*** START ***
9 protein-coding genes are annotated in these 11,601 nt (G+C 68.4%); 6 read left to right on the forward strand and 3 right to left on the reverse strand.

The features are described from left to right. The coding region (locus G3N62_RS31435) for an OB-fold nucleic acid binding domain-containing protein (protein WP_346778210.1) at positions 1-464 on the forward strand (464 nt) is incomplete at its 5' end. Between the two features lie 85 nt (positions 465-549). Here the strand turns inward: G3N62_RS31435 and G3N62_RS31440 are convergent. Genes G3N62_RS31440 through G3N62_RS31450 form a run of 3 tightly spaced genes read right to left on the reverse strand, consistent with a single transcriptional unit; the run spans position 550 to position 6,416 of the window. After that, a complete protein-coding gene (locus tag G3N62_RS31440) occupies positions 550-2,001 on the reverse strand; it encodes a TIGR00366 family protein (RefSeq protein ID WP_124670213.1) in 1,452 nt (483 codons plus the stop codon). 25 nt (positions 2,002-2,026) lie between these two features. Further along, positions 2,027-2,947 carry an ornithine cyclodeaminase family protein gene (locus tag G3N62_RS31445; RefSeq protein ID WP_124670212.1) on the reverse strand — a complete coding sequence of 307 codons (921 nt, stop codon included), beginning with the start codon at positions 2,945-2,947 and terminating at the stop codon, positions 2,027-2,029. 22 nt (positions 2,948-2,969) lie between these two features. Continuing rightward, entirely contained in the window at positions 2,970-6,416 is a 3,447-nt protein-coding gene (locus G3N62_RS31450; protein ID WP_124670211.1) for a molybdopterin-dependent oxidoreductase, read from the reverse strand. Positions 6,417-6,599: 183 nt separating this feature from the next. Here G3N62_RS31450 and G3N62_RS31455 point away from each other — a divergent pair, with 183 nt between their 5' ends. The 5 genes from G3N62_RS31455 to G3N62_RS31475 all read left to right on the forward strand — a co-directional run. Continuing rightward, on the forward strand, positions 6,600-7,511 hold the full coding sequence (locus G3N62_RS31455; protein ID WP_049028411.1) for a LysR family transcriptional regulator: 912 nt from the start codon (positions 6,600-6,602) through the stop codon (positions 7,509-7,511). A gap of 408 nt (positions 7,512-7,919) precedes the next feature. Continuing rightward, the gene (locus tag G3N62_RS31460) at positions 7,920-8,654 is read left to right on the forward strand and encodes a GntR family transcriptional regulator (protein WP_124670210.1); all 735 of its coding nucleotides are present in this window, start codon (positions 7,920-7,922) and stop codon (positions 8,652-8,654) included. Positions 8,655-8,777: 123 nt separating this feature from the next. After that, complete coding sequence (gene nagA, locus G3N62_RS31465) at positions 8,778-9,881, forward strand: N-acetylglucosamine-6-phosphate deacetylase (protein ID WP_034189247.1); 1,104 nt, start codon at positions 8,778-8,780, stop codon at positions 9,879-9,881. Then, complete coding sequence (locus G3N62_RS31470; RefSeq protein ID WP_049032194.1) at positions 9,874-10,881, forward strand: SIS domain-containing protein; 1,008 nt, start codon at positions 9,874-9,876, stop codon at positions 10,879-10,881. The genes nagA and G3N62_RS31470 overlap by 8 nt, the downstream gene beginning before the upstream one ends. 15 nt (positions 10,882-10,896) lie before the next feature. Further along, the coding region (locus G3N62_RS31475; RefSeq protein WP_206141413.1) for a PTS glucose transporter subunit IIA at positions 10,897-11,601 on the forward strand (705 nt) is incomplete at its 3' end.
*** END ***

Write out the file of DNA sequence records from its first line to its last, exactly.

9 protein-coding genes are annotated in these 11,601 nt (G+C 68.4%); 6 read left to right on the forward strand and 3 right to left on the reverse strand.

The features are described from left to right. The coding region (locus G3N62_RS31435) for an OB-fold nucleic acid binding domain-containing protein (protein WP_346778210.1) at positions 1-464 on the forward strand (464 nt) is incomplete at its 5' end. Between the two features lie 85 nt (positions 465-549). Here the strand turns inward: G3N62_RS31435 and G3N62_RS31440 are convergent. Genes G3N62_RS31440 through G3N62_RS31450 form a run of 3 tightly spaced genes read right to left on the reverse strand, consistent with a single transcriptional unit; the run spans position 550 to position 6,416 of the window. After that, a complete protein-coding gene (locus tag G3N62_RS31440) occupies positions 550-2,001 on the reverse strand; it encodes a TIGR00366 family protein (RefSeq protein ID WP_124670213.1) in 1,452 nt (483 codons plus the stop codon). 25 nt (positions 2,002-2,026) lie between these two features. Further along, positions 2,027-2,947 carry an ornithine cyclodeaminase family protein gene (locus tag G3N62_RS31445; RefSeq protein ID WP_124670212.1) on the reverse strand — a complete coding sequence of 307 codons (921 nt, stop codon included), beginning with the start codon at positions 2,945-2,947 and terminating at the stop codon, positions 2,027-2,029. 22 nt (positions 2,948-2,969) lie between these two features. Continuing rightward, entirely contained in the window at positions 2,970-6,416 is a 3,447-nt protein-coding gene (locus G3N62_RS31450; protein ID WP_124670211.1) for a molybdopterin-dependent oxidoreductase, read from the reverse strand. Positions 6,417-6,599: 183 nt separating this feature from the next. Here G3N62_RS31450 and G3N62_RS31455 point away from each other — a divergent pair, with 183 nt between their 5' ends. The 5 genes from G3N62_RS31455 to G3N62_RS31475 all read left to right on the forward strand — a co-directional run. Continuing rightward, on the forward strand, positions 6,600-7,511 hold the full coding sequence (locus G3N62_RS31455; protein ID WP_049028411.1) for a LysR family transcriptional regulator: 912 nt from the start codon (positions 6,600-6,602) through the stop codon (positions 7,509-7,511). A gap of 408 nt (positions 7,512-7,919) precedes the next feature. Continuing rightward, the gene (locus tag G3N62_RS31460) at positions 7,920-8,654 is read left to right on the forward strand and encodes a GntR family transcriptional regulator (protein WP_124670210.1); all 735 of its coding nucleotides are present in this window, start codon (positions 7,920-7,922) and stop codon (positions 8,652-8,654) included. Positions 8,655-8,777: 123 nt separating this feature from the next. After that, complete coding sequence (gene nagA, locus G3N62_RS31465) at positions 8,778-9,881, forward strand: N-acetylglucosamine-6-phosphate deacetylase (protein ID WP_034189247.1); 1,104 nt, start codon at positions 8,778-8,780, stop codon at positions 9,879-9,881. Then, complete coding sequence (locus G3N62_RS31470; RefSeq protein ID WP_049032194.1) at positions 9,874-10,881, forward strand: SIS domain-containing protein; 1,008 nt, start codon at positions 9,874-9,876, stop codon at positions 10,879-10,881. The genes nagA and G3N62_RS31470 overlap by 8 nt, the downstream gene beginning before the upstream one ends. 15 nt (positions 10,882-10,896) lie before the next feature. Further along, the coding region (locus G3N62_RS31475; RefSeq protein WP_206141413.1) for a PTS glucose transporter subunit IIA at positions 10,897-11,601 on the forward strand (705 nt) is incomplete at its 3' end.